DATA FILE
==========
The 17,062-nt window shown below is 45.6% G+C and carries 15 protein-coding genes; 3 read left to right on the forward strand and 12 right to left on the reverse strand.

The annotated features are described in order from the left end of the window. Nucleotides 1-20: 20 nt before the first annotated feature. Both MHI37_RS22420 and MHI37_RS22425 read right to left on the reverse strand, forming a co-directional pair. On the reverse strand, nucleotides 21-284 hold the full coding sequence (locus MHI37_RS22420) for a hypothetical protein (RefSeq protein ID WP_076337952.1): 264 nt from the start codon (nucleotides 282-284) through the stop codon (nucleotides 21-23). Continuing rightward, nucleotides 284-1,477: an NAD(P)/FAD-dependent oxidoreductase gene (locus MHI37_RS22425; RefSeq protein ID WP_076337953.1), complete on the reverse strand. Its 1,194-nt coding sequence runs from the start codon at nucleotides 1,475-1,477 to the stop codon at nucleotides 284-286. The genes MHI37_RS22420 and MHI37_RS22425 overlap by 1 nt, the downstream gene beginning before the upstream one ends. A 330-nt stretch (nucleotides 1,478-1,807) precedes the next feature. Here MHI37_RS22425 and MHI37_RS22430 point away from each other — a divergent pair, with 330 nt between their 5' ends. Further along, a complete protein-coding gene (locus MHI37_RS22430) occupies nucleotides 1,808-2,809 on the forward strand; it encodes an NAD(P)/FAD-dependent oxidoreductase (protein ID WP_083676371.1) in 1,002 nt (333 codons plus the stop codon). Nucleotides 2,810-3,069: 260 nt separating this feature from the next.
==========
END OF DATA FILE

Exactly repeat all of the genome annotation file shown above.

The 17,062-nt window shown below is 45.6% G+C and carries 15 protein-coding genes; 3 read left to right on the forward strand and 12 right to left on the reverse strand.

The annotated features are described in order from the left end of the window. Nucleotides 1-20: 20 nt before the first annotated feature. Both MHI37_RS22420 and MHI37_RS22425 read right to left on the reverse strand, forming a co-directional pair. On the reverse strand, nucleotides 21-284 hold the full coding sequence (locus MHI37_RS22420) for a hypothetical protein (RefSeq protein ID WP_076337952.1): 264 nt from the start codon (nucleotides 282-284) through the stop codon (nucleotides 21-23). Continuing rightward, nucleotides 284-1,477: an NAD(P)/FAD-dependent oxidoreductase gene (locus MHI37_RS22425; RefSeq protein ID WP_076337953.1), complete on the reverse strand. Its 1,194-nt coding sequence runs from the start codon at nucleotides 1,475-1,477 to the stop codon at nucleotides 284-286. The genes MHI37_RS22420 and MHI37_RS22425 overlap by 1 nt, the downstream gene beginning before the upstream one ends. A 330-nt stretch (nucleotides 1,478-1,807) precedes the next feature. Here MHI37_RS22425 and MHI37_RS22430 point away from each other — a divergent pair, with 330 nt between their 5' ends. Further along, a complete protein-coding gene (locus MHI37_RS22430) occupies nucleotides 1,808-2,809 on the forward strand; it encodes an NAD(P)/FAD-dependent oxidoreductase (protein ID WP_083676371.1) in 1,002 nt (333 codons plus the stop codon). Nucleotides 2,810-3,069: 260 nt separating this feature from the next.